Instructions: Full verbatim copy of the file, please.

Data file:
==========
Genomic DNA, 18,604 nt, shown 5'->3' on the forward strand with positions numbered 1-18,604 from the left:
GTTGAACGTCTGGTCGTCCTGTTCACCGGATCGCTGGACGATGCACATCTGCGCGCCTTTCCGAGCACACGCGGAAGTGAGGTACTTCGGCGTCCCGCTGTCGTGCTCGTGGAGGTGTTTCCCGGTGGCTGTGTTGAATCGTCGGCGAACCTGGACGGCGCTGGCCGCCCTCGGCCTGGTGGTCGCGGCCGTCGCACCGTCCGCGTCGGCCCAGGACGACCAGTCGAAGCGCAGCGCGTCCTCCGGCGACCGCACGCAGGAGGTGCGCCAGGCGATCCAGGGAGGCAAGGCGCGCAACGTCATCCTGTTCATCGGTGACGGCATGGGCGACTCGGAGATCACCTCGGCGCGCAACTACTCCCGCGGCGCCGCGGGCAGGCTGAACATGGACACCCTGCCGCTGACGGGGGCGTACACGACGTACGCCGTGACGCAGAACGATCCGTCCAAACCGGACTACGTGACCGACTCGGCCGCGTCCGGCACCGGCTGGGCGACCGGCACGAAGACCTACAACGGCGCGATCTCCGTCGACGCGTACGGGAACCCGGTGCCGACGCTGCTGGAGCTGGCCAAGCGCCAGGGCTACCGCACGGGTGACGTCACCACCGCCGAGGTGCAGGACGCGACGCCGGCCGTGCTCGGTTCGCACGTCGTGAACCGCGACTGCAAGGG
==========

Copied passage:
Genomic DNA, 18,604 nt, shown 5'->3' on the forward strand with positions numbered 1-18,604 from the left:
GTTGAACGTCTGGTCGTCCTGTTCACCGGATCGCTGGACGATGCACATCTGCGCGCCTTTCCGAGCACACGCGGAAGTGAGGTACTTCGGCGTCCCGCTGTCGTGCTCGTGGAGGTGTTTCCCGGTGGCTGTGTTGAATCGTCGGCGAACCTGGACGGCGCTGGCCGCCCTCGGCCTGGTGGTCGCGGCCGTCGCACCGTCCGCGTCGGCCCAGGACGACCAGTCGAAGCGCAGCGCGTCCTCCGGCGACCGCACGCAGGAGGTGCGCCAGGCGATCCAGGGAGGCAAGGCGCGCAACGTCATCCTGTTCATCGGTGACGGCATGGGCGACTCGGAGATCACCTCGGCGCGCAACTACTCCCGCGGCGCCGCGGGCAGGCTGAACATGGACACCCTGCCGCTGACGGGGGCGTACACGACGTACGCCGTGACGCAGAACGATCCGTCCAAACCGGACTACGTGACCGACTCGGCCGCGTCCGGCACCGGCTGGGCGACCGGCACGAAGACCTACAACGGCGCGATCTCCGTCGACGCGTACGGGAACCCGGTGCCGACGCTGCTGGAGCTGGCCAAGCGCCAGGGCTACCGCACGGGTGACGTCACCACCGCCGAGGTGCAGGACGCGACGCCGGCCGTGCTCGGTTCGCACGTCGTGAACCGCGACTGCAAGGG